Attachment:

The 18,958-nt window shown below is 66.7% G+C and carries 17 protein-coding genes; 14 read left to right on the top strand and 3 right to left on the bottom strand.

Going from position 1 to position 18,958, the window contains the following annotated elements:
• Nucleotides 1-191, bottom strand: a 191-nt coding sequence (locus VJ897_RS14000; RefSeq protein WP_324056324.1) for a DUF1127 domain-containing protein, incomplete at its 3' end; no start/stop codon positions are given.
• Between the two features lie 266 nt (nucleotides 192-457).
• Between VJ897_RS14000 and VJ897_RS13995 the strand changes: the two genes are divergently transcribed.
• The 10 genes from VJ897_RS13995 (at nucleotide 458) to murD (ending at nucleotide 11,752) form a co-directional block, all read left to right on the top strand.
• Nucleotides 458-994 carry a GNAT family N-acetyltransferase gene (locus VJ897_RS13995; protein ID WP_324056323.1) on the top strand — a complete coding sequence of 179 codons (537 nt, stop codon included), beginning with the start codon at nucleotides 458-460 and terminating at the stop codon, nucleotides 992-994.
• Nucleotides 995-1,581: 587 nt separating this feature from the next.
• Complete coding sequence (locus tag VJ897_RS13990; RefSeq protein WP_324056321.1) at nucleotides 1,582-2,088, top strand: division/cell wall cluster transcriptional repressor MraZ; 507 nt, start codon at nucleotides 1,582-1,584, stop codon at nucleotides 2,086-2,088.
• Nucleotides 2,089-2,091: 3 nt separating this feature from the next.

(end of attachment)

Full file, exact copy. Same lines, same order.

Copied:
The 18,958-nt window shown below is 66.7% G+C and carries 17 protein-coding genes; 14 read left to right on the top strand and 3 right to left on the bottom strand.

Going from position 1 to position 18,958, the window contains the following annotated elements:
• Nucleotides 1-191, bottom strand: a 191-nt coding sequence (locus VJ897_RS14000; RefSeq protein WP_324056324.1) for a DUF1127 domain-containing protein, incomplete at its 3' end; no start/stop codon positions are given.
• Between the two features lie 266 nt (nucleotides 192-457).
• Between VJ897_RS14000 and VJ897_RS13995 the strand changes: the two genes are divergently transcribed.
• The 10 genes from VJ897_RS13995 (at nucleotide 458) to murD (ending at nucleotide 11,752) form a co-directional block, all read left to right on the top strand.
• Nucleotides 458-994 carry a GNAT family N-acetyltransferase gene (locus VJ897_RS13995; protein ID WP_324056323.1) on the top strand — a complete coding sequence of 179 codons (537 nt, stop codon included), beginning with the start codon at nucleotides 458-460 and terminating at the stop codon, nucleotides 992-994.
• Nucleotides 995-1,581: 587 nt separating this feature from the next.
• Complete coding sequence (locus tag VJ897_RS13990; RefSeq protein WP_324056321.1) at nucleotides 1,582-2,088, top strand: division/cell wall cluster transcriptional repressor MraZ; 507 nt, start codon at nucleotides 1,582-1,584, stop codon at nucleotides 2,086-2,088.
• Nucleotides 2,089-2,091: 3 nt separating this feature from the next.